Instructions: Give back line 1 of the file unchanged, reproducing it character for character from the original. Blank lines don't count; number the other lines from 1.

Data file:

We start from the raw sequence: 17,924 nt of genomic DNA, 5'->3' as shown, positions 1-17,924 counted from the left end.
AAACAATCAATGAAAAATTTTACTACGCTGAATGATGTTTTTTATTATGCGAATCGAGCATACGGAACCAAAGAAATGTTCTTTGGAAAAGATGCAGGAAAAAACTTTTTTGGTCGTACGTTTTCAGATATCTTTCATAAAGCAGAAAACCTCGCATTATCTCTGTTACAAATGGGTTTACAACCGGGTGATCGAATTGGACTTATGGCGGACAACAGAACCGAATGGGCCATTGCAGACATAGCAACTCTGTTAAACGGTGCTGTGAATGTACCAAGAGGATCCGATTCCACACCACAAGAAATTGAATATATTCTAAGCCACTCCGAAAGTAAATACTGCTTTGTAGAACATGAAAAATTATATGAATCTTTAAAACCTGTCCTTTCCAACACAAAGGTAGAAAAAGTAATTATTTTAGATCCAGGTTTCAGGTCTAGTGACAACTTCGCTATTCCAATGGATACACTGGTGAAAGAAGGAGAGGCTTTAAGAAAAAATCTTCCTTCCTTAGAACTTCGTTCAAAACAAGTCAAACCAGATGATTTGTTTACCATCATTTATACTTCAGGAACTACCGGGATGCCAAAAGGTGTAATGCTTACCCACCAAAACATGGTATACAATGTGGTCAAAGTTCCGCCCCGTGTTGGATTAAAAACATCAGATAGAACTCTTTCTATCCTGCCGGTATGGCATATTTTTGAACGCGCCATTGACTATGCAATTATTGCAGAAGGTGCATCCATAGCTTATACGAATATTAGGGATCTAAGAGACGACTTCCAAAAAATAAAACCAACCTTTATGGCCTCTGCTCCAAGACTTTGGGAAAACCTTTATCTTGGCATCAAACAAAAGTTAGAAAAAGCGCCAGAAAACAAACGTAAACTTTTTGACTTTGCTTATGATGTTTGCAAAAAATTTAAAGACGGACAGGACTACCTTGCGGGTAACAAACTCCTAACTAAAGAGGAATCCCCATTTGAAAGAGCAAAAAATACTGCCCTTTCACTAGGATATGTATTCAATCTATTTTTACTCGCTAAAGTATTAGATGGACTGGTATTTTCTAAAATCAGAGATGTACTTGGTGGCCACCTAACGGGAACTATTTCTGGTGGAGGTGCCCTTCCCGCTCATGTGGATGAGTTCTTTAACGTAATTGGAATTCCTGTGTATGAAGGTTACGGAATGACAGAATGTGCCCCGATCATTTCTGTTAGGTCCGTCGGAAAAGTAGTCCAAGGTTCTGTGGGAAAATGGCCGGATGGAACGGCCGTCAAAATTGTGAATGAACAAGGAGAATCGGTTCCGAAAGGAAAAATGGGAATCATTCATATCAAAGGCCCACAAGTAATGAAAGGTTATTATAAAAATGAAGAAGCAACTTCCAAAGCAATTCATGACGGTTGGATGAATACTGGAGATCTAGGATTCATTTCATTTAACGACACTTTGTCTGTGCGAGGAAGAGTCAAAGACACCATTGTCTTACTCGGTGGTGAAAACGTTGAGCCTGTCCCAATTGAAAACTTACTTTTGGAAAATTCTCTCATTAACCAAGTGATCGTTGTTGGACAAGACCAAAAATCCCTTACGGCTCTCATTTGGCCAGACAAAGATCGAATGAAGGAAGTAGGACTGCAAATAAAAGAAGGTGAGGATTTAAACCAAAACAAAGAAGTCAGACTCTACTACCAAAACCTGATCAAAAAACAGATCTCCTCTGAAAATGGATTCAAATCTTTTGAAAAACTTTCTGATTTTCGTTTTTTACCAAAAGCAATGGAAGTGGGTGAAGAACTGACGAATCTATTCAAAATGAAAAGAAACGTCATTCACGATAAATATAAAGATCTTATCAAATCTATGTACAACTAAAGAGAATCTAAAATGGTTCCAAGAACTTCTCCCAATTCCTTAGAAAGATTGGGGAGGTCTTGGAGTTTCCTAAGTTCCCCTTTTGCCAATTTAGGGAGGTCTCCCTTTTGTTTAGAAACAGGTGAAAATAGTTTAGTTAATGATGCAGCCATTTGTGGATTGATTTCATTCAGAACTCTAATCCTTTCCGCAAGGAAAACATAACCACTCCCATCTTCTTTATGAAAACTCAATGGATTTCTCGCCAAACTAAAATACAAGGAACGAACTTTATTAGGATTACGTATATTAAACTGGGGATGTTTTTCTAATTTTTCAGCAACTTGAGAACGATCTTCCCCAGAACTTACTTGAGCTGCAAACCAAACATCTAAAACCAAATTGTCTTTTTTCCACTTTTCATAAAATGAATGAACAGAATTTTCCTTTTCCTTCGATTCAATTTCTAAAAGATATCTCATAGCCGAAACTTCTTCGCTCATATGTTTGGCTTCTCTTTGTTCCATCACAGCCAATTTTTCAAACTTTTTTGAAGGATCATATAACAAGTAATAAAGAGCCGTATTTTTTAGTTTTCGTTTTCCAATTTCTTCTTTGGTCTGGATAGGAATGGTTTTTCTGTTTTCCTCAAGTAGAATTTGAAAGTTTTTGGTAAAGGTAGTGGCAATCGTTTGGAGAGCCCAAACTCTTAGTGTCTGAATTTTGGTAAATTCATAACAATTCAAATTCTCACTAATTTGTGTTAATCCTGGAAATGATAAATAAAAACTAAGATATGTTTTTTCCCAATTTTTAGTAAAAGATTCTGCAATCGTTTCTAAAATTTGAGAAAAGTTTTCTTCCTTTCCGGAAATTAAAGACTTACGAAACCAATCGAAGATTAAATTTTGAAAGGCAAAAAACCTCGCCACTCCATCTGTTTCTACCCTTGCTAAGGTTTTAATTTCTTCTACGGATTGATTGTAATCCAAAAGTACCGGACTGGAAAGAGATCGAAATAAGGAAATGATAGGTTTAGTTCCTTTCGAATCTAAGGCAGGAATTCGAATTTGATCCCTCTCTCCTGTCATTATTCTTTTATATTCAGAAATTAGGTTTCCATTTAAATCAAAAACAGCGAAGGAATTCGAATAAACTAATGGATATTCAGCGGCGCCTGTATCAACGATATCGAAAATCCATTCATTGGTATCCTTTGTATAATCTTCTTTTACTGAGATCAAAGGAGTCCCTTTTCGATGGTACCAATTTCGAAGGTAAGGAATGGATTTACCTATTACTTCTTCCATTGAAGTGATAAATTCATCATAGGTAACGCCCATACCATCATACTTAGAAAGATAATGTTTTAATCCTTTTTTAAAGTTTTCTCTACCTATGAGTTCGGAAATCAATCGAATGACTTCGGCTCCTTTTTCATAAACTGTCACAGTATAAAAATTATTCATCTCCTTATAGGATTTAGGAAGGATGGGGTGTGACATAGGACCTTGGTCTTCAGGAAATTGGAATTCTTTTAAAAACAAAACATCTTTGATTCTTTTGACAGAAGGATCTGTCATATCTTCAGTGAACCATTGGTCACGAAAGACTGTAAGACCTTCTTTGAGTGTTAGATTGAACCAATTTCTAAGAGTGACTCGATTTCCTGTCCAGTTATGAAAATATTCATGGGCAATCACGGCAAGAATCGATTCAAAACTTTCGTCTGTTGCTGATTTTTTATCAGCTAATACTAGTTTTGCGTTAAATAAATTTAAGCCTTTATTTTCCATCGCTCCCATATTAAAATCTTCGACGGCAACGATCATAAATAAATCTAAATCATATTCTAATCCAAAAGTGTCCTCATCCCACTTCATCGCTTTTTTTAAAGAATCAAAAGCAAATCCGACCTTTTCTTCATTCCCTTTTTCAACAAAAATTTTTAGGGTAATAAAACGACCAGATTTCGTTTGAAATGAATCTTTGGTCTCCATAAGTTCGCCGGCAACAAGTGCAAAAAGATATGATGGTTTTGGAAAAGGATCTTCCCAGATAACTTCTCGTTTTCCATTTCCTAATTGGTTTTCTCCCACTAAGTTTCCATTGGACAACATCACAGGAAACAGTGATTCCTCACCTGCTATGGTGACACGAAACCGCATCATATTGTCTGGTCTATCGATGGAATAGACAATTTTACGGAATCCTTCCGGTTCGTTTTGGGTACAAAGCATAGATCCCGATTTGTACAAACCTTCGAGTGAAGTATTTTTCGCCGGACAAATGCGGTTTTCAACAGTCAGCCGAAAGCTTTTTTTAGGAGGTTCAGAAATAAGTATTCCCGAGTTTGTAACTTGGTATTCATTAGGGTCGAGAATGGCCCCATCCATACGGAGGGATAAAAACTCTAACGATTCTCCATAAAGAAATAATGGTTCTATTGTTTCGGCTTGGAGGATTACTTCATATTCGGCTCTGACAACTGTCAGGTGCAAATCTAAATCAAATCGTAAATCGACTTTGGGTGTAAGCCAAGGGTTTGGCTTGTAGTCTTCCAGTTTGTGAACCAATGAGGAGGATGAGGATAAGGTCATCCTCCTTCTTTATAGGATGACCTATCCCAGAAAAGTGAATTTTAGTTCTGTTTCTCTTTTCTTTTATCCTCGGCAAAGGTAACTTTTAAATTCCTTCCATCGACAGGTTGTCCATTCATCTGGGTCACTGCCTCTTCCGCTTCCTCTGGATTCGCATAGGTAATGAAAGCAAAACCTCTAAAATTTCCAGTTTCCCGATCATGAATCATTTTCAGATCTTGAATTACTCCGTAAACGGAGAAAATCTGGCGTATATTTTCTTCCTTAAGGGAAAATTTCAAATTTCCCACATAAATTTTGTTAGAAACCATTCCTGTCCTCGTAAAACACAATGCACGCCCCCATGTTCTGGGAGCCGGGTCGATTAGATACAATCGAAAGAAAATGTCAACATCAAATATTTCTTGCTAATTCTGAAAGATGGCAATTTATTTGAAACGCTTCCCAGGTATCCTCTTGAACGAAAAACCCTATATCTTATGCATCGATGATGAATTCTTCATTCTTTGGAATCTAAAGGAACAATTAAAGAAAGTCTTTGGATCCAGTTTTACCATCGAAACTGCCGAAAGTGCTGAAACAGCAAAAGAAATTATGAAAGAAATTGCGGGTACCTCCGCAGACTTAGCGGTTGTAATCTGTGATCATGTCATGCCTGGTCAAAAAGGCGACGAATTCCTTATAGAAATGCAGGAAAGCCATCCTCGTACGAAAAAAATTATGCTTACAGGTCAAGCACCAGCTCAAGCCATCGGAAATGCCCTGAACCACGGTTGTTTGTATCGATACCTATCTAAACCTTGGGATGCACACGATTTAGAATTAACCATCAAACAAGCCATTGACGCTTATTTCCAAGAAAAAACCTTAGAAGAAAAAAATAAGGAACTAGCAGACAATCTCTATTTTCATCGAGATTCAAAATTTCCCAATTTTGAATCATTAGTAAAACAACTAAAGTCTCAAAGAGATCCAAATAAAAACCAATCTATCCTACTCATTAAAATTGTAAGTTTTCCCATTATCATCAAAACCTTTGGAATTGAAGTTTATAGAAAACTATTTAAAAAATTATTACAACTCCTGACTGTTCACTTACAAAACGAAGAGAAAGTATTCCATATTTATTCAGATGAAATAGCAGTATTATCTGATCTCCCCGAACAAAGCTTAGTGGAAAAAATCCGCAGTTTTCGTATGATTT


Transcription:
We start from the raw sequence: 17,924 nt of genomic DNA, 5'->3' as shown, positions 1-17,924 counted from the left end.